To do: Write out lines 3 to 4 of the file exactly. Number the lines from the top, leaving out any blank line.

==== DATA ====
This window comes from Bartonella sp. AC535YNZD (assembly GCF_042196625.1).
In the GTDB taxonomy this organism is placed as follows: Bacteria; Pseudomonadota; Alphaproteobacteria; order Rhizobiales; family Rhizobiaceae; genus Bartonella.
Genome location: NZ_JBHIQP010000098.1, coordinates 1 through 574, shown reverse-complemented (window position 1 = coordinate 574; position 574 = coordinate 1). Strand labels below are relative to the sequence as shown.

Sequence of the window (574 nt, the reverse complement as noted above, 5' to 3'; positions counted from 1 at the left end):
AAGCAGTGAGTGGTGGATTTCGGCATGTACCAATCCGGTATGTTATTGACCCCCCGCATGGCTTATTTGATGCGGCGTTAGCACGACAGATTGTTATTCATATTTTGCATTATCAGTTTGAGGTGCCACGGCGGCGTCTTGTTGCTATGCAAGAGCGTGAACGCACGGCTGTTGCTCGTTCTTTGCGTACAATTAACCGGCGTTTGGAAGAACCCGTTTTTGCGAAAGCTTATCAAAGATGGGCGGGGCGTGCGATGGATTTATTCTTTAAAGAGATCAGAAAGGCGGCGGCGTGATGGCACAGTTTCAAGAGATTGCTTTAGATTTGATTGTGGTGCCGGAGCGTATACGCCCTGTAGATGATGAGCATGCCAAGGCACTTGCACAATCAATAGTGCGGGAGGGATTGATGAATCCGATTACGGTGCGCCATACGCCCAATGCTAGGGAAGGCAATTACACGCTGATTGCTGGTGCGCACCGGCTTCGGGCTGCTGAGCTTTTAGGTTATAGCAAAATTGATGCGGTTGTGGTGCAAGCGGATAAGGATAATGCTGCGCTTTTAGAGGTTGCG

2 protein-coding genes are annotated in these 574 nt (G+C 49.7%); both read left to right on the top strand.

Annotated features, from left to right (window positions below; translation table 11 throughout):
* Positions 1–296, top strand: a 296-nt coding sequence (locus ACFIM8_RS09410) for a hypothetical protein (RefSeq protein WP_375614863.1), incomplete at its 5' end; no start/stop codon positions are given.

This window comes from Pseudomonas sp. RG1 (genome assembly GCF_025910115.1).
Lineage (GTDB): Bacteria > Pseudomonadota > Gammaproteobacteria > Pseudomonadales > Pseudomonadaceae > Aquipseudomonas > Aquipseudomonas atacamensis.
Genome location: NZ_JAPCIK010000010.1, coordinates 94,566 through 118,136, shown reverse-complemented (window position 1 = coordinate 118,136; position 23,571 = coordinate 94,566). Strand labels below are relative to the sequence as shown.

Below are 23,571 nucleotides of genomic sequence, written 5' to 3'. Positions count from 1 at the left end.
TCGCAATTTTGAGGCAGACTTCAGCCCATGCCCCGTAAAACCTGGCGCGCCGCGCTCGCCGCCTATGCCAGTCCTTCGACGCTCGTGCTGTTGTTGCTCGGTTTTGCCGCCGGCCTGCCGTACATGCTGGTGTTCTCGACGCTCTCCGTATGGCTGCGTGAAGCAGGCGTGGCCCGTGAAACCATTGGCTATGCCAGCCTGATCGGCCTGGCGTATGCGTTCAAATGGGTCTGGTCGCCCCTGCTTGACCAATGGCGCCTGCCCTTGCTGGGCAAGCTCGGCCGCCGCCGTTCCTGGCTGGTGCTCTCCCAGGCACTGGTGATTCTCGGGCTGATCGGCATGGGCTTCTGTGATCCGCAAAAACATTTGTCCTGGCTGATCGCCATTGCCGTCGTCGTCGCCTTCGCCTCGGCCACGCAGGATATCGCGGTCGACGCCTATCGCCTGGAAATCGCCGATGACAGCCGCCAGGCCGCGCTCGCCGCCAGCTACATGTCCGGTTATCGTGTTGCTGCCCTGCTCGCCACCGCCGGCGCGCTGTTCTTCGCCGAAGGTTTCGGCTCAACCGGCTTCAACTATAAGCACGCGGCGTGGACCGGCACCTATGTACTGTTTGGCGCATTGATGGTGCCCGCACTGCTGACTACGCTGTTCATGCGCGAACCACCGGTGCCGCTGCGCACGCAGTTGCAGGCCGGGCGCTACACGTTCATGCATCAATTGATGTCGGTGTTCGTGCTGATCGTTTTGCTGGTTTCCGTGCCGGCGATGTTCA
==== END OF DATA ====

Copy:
Genome location: NZ_JBHIQP010000098.1, coordinates 1 through 574, shown reverse-complemented (window position 1 = coordinate 574; position 574 = coordinate 1). Strand labels below are relative to the sequence as shown.

Sequence of the window (574 nt, the reverse complement as noted above, 5' to 3'; positions counted from 1 at the left end):